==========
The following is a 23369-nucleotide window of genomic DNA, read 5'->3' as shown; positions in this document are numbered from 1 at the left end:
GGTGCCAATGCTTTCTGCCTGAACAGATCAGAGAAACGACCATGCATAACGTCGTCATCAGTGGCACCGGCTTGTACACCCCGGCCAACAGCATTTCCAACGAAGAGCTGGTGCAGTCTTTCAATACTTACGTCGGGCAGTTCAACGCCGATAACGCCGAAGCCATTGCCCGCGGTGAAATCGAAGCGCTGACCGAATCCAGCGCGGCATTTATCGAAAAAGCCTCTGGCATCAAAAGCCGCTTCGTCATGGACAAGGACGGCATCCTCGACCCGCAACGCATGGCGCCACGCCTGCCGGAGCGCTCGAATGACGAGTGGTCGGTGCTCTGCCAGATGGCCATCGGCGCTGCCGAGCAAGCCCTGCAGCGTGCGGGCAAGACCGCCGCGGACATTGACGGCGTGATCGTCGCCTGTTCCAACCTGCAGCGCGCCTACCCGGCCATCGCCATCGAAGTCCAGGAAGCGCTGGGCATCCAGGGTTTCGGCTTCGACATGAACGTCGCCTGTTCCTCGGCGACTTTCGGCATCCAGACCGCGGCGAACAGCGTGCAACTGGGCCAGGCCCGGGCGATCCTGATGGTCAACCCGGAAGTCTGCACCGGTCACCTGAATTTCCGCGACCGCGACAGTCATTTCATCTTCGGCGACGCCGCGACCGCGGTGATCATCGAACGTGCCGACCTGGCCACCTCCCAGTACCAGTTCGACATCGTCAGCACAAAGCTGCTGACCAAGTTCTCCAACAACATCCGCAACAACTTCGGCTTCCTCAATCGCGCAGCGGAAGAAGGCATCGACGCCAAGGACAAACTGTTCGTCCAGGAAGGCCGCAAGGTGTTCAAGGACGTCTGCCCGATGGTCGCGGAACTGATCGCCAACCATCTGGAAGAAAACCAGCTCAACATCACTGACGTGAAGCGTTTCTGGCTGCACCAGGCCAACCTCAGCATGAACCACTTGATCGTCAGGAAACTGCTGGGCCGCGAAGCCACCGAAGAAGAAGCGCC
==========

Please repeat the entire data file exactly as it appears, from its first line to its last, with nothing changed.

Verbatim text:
The following is a 23369-nucleotide window of genomic DNA, read 5'->3' as shown; positions in this document are numbered from 1 at the left end:
GGTGCCAATGCTTTCTGCCTGAACAGATCAGAGAAACGACCATGCATAACGTCGTCATCAGTGGCACCGGCTTGTACACCCCGGCCAACAGCATTTCCAACGAAGAGCTGGTGCAGTCTTTCAATACTTACGTCGGGCAGTTCAACGCCGATAACGCCGAAGCCATTGCCCGCGGTGAAATCGAAGCGCTGACCGAATCCAGCGCGGCATTTATCGAAAAAGCCTCTGGCATCAAAAGCCGCTTCGTCATGGACAAGGACGGCATCCTCGACCCGCAACGCATGGCGCCACGCCTGCCGGAGCGCTCGAATGACGAGTGGTCGGTGCTCTGCCAGATGGCCATCGGCGCTGCCGAGCAAGCCCTGCAGCGTGCGGGCAAGACCGCCGCGGACATTGACGGCGTGATCGTCGCCTGTTCCAACCTGCAGCGCGCCTACCCGGCCATCGCCATCGAAGTCCAGGAAGCGCTGGGCATCCAGGGTTTCGGCTTCGACATGAACGTCGCCTGTTCCTCGGCGACTTTCGGCATCCAGACCGCGGCGAACAGCGTGCAACTGGGCCAGGCCCGGGCGATCCTGATGGTCAACCCGGAAGTCTGCACCGGTCACCTGAATTTCCGCGACCGCGACAGTCATTTCATCTTCGGCGACGCCGCGACCGCGGTGATCATCGAACGTGCCGACCTGGCCACCTCCCAGTACCAGTTCGACATCGTCAGCACAAAGCTGCTGACCAAGTTCTCCAACAACATCCGCAACAACTTCGGCTTCCTCAATCGCGCAGCGGAAGAAGGCATCGACGCCAAGGACAAACTGTTCGTCCAGGAAGGCCGCAAGGTGTTCAAGGACGTCTGCCCGATGGTCGCGGAACTGATCGCCAACCATCTGGAAGAAAACCAGCTCAACATCACTGACGTGAAGCGTTTCTGGCTGCACCAGGCCAACCTCAGCATGAACCACTTGATCGTCAGGAAACTGCTGGGCCGCGAAGCCACCGAAGAAGAAGCGCC